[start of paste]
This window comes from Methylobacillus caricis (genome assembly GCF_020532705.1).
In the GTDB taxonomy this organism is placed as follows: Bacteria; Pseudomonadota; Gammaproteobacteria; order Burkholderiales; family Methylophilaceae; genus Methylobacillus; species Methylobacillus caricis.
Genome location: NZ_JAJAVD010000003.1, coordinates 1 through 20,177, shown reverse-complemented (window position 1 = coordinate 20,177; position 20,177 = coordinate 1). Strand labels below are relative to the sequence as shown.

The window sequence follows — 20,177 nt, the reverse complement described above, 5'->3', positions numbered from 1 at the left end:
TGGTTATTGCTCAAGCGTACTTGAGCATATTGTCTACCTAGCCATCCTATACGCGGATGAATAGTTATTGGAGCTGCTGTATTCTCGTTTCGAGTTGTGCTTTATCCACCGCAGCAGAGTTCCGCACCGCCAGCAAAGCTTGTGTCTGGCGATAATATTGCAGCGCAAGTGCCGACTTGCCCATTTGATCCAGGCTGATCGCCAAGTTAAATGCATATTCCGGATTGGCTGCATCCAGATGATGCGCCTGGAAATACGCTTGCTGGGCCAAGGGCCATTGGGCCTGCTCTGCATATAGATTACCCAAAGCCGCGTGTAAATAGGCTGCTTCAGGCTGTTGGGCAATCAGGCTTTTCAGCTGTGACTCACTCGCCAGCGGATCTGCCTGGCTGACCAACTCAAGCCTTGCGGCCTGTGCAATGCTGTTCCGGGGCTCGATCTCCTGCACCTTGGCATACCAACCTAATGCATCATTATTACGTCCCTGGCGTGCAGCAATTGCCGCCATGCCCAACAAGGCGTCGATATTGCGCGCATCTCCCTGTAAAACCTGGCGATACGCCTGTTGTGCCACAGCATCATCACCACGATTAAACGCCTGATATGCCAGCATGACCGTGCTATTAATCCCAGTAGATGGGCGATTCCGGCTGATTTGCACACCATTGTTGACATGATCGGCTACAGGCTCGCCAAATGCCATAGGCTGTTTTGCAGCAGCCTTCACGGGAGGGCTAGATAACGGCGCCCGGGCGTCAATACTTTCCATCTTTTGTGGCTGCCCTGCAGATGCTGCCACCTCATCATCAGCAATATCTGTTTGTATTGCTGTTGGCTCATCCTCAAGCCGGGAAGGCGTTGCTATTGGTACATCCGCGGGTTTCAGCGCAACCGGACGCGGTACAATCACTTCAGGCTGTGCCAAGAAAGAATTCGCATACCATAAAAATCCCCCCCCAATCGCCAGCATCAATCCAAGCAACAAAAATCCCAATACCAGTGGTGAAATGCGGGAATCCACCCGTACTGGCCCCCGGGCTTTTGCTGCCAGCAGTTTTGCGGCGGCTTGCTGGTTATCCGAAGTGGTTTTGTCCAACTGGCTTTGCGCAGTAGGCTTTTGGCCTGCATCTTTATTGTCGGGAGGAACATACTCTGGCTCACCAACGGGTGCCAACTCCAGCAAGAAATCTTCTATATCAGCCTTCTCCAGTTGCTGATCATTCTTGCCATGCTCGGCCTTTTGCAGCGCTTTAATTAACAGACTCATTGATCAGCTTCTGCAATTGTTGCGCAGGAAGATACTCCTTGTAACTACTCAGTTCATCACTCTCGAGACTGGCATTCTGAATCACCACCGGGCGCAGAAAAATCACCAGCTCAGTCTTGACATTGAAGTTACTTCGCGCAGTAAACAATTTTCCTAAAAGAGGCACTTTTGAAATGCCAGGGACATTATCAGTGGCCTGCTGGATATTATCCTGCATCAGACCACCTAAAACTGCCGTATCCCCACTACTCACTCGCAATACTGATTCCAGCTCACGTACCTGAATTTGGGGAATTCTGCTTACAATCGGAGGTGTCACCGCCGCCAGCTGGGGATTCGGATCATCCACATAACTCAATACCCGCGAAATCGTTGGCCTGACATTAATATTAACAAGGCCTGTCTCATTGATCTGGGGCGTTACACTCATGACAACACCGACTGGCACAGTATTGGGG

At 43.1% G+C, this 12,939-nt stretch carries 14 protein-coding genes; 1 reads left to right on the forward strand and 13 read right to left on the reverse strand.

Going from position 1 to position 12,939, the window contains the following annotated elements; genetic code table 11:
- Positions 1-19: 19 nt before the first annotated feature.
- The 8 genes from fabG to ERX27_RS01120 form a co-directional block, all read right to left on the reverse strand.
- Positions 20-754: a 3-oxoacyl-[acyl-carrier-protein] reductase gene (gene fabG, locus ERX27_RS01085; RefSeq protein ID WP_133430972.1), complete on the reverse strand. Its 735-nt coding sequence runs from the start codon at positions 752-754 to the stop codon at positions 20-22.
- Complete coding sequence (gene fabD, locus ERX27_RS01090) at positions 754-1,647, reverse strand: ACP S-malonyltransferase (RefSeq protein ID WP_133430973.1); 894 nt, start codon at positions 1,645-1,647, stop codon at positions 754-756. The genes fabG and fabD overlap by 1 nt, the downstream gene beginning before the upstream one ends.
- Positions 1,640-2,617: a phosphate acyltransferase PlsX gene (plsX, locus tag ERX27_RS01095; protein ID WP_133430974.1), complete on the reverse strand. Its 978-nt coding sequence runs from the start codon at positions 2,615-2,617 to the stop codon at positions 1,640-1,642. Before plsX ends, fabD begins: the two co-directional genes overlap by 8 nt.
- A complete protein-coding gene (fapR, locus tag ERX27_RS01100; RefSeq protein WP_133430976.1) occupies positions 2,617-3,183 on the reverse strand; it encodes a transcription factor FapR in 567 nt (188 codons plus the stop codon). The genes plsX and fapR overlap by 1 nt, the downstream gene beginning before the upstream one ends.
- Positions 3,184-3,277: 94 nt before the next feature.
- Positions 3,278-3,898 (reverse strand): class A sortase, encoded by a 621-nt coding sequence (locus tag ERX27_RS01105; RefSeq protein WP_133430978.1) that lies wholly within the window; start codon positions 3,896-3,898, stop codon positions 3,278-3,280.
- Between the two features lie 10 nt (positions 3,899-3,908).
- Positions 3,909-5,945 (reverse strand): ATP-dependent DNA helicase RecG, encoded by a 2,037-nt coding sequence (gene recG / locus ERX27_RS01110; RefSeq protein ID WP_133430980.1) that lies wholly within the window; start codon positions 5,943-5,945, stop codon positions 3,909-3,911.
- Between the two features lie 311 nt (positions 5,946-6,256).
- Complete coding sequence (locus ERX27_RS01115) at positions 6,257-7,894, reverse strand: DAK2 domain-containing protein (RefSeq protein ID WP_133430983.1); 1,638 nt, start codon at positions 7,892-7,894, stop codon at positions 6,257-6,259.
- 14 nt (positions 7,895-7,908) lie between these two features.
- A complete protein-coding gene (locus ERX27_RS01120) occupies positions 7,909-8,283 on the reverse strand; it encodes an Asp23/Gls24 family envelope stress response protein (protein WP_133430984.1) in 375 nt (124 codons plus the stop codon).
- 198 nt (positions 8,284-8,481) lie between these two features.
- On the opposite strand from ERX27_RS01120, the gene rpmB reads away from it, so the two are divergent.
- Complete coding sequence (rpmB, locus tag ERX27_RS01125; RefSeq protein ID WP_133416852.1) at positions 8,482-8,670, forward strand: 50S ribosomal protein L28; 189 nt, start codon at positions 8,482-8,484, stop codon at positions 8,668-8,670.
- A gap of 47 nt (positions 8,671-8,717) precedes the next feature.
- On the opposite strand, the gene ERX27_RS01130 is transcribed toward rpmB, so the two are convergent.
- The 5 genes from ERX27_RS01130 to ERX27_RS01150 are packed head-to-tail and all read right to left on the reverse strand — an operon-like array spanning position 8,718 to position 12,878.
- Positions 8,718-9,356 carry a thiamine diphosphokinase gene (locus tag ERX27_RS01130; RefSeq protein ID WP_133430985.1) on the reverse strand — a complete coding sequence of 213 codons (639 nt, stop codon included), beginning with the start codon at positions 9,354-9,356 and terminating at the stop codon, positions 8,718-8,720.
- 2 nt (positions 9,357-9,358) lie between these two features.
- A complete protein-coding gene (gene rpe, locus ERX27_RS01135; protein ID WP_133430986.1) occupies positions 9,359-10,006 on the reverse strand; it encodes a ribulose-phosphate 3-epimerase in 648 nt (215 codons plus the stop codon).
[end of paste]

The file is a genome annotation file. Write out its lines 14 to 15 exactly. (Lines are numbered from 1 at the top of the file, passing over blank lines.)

- Positions 3,184-3,277: 94 nt before the next feature.
- Positions 3,278-3,898 (reverse strand): class A sortase, encoded by a 621-nt coding sequence (locus tag ERX27_RS01105; RefSeq protein WP_133430978.1) that lies wholly within the window; start codon positions 3,896-3,898, stop codon positions 3,278-3,280.